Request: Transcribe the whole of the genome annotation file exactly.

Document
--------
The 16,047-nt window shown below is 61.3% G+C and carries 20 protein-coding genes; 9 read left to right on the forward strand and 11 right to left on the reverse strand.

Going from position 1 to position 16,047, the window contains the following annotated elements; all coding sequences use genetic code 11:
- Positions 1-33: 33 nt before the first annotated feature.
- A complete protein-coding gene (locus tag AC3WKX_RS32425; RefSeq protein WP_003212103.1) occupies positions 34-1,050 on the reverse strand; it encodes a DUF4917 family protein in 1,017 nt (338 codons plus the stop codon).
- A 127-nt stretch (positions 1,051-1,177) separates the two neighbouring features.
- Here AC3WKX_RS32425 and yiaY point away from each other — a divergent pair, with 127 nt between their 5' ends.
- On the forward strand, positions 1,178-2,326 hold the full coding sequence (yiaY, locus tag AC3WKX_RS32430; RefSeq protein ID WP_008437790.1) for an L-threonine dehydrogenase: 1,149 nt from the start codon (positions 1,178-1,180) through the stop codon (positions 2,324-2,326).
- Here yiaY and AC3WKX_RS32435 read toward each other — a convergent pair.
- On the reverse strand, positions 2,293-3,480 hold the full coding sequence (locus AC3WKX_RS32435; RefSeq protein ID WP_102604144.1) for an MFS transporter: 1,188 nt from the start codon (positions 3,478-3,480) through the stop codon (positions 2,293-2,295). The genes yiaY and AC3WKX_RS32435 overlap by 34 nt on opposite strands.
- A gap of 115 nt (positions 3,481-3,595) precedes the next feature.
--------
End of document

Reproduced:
The 16,047-nt window shown below is 61.3% G+C and carries 20 protein-coding genes; 9 read left to right on the forward strand and 11 right to left on the reverse strand.

Going from position 1 to position 16,047, the window contains the following annotated elements; all coding sequences use genetic code 11:
- Positions 1-33: 33 nt before the first annotated feature.
- A complete protein-coding gene (locus tag AC3WKX_RS32425; RefSeq protein WP_003212103.1) occupies positions 34-1,050 on the reverse strand; it encodes a DUF4917 family protein in 1,017 nt (338 codons plus the stop codon).
- A 127-nt stretch (positions 1,051-1,177) separates the two neighbouring features.
- Here AC3WKX_RS32425 and yiaY point away from each other — a divergent pair, with 127 nt between their 5' ends.
- On the forward strand, positions 1,178-2,326 hold the full coding sequence (yiaY, locus tag AC3WKX_RS32430; RefSeq protein ID WP_008437790.1) for an L-threonine dehydrogenase: 1,149 nt from the start codon (positions 1,178-1,180) through the stop codon (positions 2,324-2,326).
- Here yiaY and AC3WKX_RS32435 read toward each other — a convergent pair.
- On the reverse strand, positions 2,293-3,480 hold the full coding sequence (locus AC3WKX_RS32435; RefSeq protein ID WP_102604144.1) for an MFS transporter: 1,188 nt from the start codon (positions 3,478-3,480) through the stop codon (positions 2,293-2,295). The genes yiaY and AC3WKX_RS32435 overlap by 34 nt on opposite strands.
- A gap of 115 nt (positions 3,481-3,595) precedes the next feature.